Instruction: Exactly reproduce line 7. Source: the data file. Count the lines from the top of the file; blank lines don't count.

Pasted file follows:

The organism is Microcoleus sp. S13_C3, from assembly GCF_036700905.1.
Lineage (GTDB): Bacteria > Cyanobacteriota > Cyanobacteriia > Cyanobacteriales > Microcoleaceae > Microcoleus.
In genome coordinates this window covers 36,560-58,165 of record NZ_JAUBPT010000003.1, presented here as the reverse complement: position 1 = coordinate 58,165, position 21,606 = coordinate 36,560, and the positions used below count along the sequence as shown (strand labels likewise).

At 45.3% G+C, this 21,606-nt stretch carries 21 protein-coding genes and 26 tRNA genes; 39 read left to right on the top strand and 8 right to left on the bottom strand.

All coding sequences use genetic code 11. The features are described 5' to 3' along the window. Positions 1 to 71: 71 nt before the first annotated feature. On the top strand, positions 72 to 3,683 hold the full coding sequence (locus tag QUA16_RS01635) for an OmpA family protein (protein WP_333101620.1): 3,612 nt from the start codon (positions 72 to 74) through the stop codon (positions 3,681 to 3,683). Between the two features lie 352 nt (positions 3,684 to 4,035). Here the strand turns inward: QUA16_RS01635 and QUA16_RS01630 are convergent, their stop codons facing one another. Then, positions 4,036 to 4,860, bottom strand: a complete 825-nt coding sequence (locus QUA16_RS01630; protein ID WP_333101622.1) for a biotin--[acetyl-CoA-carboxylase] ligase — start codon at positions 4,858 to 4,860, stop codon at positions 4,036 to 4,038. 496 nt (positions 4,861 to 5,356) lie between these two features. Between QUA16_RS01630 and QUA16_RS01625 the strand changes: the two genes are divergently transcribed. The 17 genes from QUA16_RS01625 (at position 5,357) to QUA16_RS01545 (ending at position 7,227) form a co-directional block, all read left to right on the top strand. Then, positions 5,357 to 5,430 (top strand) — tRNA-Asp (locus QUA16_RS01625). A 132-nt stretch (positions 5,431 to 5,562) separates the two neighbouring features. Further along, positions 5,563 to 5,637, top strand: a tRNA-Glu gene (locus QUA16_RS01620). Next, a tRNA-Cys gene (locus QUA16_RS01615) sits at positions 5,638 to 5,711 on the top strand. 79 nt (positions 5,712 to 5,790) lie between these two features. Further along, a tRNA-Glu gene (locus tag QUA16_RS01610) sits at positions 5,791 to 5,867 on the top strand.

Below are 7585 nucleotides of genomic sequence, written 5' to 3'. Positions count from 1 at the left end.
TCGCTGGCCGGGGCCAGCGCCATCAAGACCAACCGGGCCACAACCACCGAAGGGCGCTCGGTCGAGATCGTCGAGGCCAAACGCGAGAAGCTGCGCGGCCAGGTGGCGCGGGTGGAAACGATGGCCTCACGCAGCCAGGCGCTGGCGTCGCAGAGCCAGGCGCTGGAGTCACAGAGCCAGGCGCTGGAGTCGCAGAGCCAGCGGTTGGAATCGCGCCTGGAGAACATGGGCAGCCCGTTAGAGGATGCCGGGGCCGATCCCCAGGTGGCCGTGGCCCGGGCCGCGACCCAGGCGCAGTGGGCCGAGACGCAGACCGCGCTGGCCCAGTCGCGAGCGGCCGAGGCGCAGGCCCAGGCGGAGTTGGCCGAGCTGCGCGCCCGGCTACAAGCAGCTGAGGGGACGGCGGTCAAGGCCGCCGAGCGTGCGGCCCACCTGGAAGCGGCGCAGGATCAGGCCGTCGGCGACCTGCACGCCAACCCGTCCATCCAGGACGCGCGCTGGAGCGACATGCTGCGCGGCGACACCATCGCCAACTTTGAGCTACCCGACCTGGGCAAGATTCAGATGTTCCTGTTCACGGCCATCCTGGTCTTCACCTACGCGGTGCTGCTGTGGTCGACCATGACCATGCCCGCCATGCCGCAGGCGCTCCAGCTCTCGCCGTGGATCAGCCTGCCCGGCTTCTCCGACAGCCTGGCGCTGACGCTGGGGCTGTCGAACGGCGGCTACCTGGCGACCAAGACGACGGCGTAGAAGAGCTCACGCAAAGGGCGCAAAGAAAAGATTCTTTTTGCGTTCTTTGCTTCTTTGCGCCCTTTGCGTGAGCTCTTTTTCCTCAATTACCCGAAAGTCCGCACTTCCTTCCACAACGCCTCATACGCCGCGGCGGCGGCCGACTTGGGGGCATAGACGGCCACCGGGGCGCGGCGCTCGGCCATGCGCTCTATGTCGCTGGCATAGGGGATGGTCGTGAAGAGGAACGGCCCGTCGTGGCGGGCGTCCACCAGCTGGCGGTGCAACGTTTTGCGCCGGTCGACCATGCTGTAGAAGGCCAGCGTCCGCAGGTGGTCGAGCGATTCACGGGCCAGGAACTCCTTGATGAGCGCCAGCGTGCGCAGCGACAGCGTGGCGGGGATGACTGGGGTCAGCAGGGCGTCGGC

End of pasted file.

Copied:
TCGCTGGCCGGGGCCAGCGCCATCAAGACCAACCGGGCCACAACCACCGAAGGGCGCTCGGTCGAGATCGTCGAGGCCAAACGCGAGAAGCTGCGCGGCCAGGTGGCGCGGGTGGAAACGATGGCCTCACGCAGCCAGGCGCTGGCGTCGCAGAGCCAGGCGCTGGAGTCACAGAGCCAGGCGCTGGAGTCGCAGAGCCAGCGGTTGGAATCGCGCCTGGAGAACATGGGCAGCCCGTTAGAGGATGCCGGGGCCGATCCCCAGGTGGCCGTGGCCCGGGCCGCGACCCAGGCGCAGTGGGCCGAGACGCAGACCGCGCTGGCCCAGTCGCGAGCGGCCGAGGCGCAGGCCCAGGCGGAGTTGGCCGAGCTGCGCGCCCGGCTACAAGCAGCTGAGGGGACGGCGGTCAAGGCCGCCGAGCGTGCGGCCCACCTGGAAGCGGCGCAGGATCAGGCCGTCGGCGACCTGCACGCCAACCCGTCCATCCAGGACGCGCGCTGGAGCGACATGCTGCGCGGCGACACCATCGCCAACTTTGAGCTACCCGACCTGGGCAAGATTCAGATGTTCCTGTTCACGGCCATCCTGGTCTTCACCTACGCGGTGCTGCTGTGGTCGACCATGACCATGCCCGCCATGCCGCAGGCGCTCCAGCTCTCGCCGTGGATCAGCCTGCCCGGCTTCTCCGACAGCCTGGCGCTGACGCTGGGGCTGTCGAACGGCGGCTACCTGGCGACCAAGACGACGGCGTAGAAGAGCTCACGCAAAGGGCGCAAAGAAAAGATTCTTTTTGCGTTCTTTGCTTCTTTGCGCCCTTTGCGTGAGCTCTTTTTCCTCAATTACCCGAAAGTCCGCACTTCCTTCCACAACGCCTCATACGCCGCGGCGGCGGCCGACTTGGGGGCATAGACGGCCACCGGGGCGCGGCGCTCGGCCATGCGCTCTATGTCGCTGGCATAGGGGATGGTCGTGAAGAGGAACGGCCCGTCGTGGCGGGCGTCCACCAGCTGGCGGTGCAACGTTTTGCGCCGGTCGACCATGCTGTAGAAGGCCAGCGTCCGCAGGTGGTCGAGCGATTCACGGGCCAGGAACTCCTTGATGAGCGCCAGCGTGCGCAGCGACAGCGTGGCGGGGATGACTGGGGTCAGCAGGGCGTCGGC